Development of a Novel Anti-Inflammatory Therapeutic Based on Antithrombin

Award Information
Agency:
Department of Health and Human Services
Branch
n/a
Amount:
$747,897.00
Award Year:
2011
Program:
SBIR
Phase:
Phase I
Contract:
1R43HL103039-01A1
Award Id:
n/a
Agency Tracking Number:
R43HL103039
Solicitation Year:
2011
Solicitation Topic Code:
NHLBI
Solicitation Number:
PA10-050
Small Business Information
16 CAVENDISH CT, CENTERRA RESOURCE PARK, DRTC, LEBANON, NH, -
Hubzone Owned:
N
Minority Owned:
N
Woman Owned:
N
Duns:
828763263
Principal Investigator:
MICHAELFANGER
(617) 320-8521
mwf@celdaramedical.com
Business Contact:
JAKEREDER
(617) 416-7741
jr@celdaramedical.com
Research Institute:
Stub




Abstract
DESCRIPTION (provided by applicant): Septic shock is a dire outcome of sepsis, an acute systemic inflammatory state triggered by an infection. In the USA, over 750,000 episodes of sepsis occur each year and mortality reaches 30%. The high prevalence of such devastating outcomes highlights the potential for enormous impact by novel targeted anti-inflammatory therapeutics. One such candidate agent is antithrombin (AT). AT is a natural plasma protein that is considered to be the most important inhibitor of theblood clotting cascade. However, AT also exhibits distinct anti-inflammatory signaling activities. Thus, therapeutic administration of AT has the potential to ameliorate numerous inflammatory diseases. Unfortunately, clinical deployment of AT has been limited by AT's anticoagulant activity, which produces adverse bleeding events. To circumvent this limitation, a mutated form of AT that lacks anticoagulant activity but retains anti-inflammatory activity is being developed. In support of this application thefollowing have been generated and established: (1) ATRCL, a mutated AT form with minimal anticoagulant activity but which maintains the ability to block activation of NF-:B (in an in vitro assay) and (2) a mouse model of septic shock, in which treatment with wild-type AT ameliorates lipopolysaccharide (LPS) induced cardiogenic shock. ATRCL will be generated and its dosage standardized based on its in vitro anti-inflammatory activity (Aim 1). The first assessments of ATRCL's in vivo and in vitro safety using coagulation assays (Aim 2) will be conducted. Finally, efficacy will be tested in mouse models of LPS induced septic shock (Aim 3). The effect of heparin on safety and efficacy will also be monitored. The experiments described will determine whether an extremely promising compound performs in vivo to its conceptual and demonstrated in vitro potential. If successful, ATRCL will become a therapeutic with broad and valuable applicability and an outstanding safety profile. PUBLIC HEALTH RELEVANCE: Septic shock kills 150,000 people per year in the US alone. The process is complex, but is driven by inflammation. Antithrombin (AT) is a potent natural anti-inflammatory agent, but it often leads to serious bleeding. We have a new form of AT which imparts anti-inflammatory benefits without the bleeding risks. The overall goal of this project is to develop this drug to help humans.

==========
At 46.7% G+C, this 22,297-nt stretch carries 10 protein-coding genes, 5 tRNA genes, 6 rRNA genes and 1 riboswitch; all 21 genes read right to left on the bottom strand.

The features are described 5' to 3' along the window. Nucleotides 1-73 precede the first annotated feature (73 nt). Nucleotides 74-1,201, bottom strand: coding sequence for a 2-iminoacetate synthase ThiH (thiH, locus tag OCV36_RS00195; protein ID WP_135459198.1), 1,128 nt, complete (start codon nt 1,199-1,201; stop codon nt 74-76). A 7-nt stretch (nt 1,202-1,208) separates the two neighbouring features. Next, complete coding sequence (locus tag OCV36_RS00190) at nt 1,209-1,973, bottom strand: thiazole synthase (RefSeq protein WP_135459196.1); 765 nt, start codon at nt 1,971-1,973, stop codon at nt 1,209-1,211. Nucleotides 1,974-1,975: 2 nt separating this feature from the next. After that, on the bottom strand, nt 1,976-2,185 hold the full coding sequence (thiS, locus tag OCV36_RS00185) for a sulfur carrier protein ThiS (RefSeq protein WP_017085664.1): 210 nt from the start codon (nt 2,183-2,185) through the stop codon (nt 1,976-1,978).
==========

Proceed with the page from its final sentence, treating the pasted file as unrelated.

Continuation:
* information listed above is at the time of submission.

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